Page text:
Burundi Genocide

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A person who is outside of their national country with the fear of being persecuted based on a specific reason given by their country is referred to as a refugee. Persecution can occur if their country does not agree on their race, religion, nationality, political opinion, or the membership of a certain social group. An internally displaced person (IDP) is a person who has not crossed an international border in order for them to find refuge. Both groups of people are similar because in both cases there are people who are running away from their own country or land. They could both be running from an issue, law, or belief that they may not agree with and can be victimized for such beliefs. The difference between a refugee and an internally displaced …show more content…

Burundi’s first displacement followed the selective genocide’ against the Hutu population in 1972 (Thomas 2009). Some of the people from Burundi have fled their country because of this ethnic-based war that ended in 2005 (Central n.d). The violence in Burundi has caused physical and sexual violence towards their citizens, which is why the women and children feel forced to flee their homelands in order to seek freedom. The IRC reported that there have been 72% of rape cases reported that occurred in Burundi while in transit (Burundi: Women 2015) Since April 2015, there have been many protests against the current president, Pierre Nkurunziza, after he decided to prolong his term of presidency for a third year. The protests against him have only increased the amount of attacks between Nkurunziza’s security forces and his opponents causing at least 400 deaths. It is because of this that over 220,000 people have fleed their homes in seek of refuge (Jones 2015). Nkurunziza has tried to get many young boys to join his armed forces. His recruitment causes fear to many young boys causing them to flee to Tanzania to seek …show more content…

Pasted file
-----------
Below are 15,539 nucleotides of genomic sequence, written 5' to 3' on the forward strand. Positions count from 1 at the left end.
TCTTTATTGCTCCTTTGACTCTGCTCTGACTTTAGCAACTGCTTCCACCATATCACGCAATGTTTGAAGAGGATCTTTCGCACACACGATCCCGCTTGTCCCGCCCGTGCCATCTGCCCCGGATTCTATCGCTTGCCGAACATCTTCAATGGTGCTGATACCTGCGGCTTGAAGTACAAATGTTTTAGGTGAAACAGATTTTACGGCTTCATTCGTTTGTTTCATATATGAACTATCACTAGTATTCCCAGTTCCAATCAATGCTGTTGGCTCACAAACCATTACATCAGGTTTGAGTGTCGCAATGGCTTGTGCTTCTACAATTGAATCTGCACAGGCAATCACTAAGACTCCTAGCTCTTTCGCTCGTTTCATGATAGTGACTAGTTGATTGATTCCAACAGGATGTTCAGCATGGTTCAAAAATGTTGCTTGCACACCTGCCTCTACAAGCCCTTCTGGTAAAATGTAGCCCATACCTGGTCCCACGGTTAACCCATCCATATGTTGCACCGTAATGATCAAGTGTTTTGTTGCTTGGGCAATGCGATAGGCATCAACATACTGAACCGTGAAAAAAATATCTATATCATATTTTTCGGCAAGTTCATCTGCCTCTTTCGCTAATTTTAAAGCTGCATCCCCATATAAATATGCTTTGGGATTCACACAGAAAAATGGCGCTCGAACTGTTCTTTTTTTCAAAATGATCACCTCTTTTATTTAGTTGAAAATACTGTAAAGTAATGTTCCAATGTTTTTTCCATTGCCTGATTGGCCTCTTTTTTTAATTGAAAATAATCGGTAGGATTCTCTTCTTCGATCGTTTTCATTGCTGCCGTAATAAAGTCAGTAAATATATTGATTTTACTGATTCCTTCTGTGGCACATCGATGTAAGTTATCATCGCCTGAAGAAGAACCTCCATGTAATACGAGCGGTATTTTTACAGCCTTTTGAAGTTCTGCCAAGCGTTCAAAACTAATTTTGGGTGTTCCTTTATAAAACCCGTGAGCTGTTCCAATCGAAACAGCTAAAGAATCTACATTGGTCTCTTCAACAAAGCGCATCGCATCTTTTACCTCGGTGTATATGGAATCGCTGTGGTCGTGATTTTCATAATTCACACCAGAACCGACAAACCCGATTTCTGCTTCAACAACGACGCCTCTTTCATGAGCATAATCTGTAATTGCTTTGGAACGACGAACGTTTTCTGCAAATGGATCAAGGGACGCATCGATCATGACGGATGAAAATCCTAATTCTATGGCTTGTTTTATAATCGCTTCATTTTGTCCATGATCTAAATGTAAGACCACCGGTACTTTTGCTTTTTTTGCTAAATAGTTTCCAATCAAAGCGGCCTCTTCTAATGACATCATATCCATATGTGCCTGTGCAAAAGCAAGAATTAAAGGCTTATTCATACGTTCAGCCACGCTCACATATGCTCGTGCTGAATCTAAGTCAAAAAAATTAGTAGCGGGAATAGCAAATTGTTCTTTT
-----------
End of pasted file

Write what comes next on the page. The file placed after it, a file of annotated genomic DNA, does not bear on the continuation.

Not only has the IRC stepped in to help these refugees but also UNHCR has partnered with the governments of Tanzania to help Burundi. From 1993 to 2000, Tanzania has been host to almost 1.5 million refugees (Thomas 2009). The fact that there are so many refugees in Tanzania can have many economical effects. The goods and infrastructure will have to be shared between the citizens and the refugees that flee there. Although Tanzania camps are already getting full with so many refugees, the IRC are helping by identifying unaccompanied children and providing them with care and counseling to those who have survived sexual violence (Tanzania 2015). There are also allowing these refugee people to stay in mass shelters, churches, and

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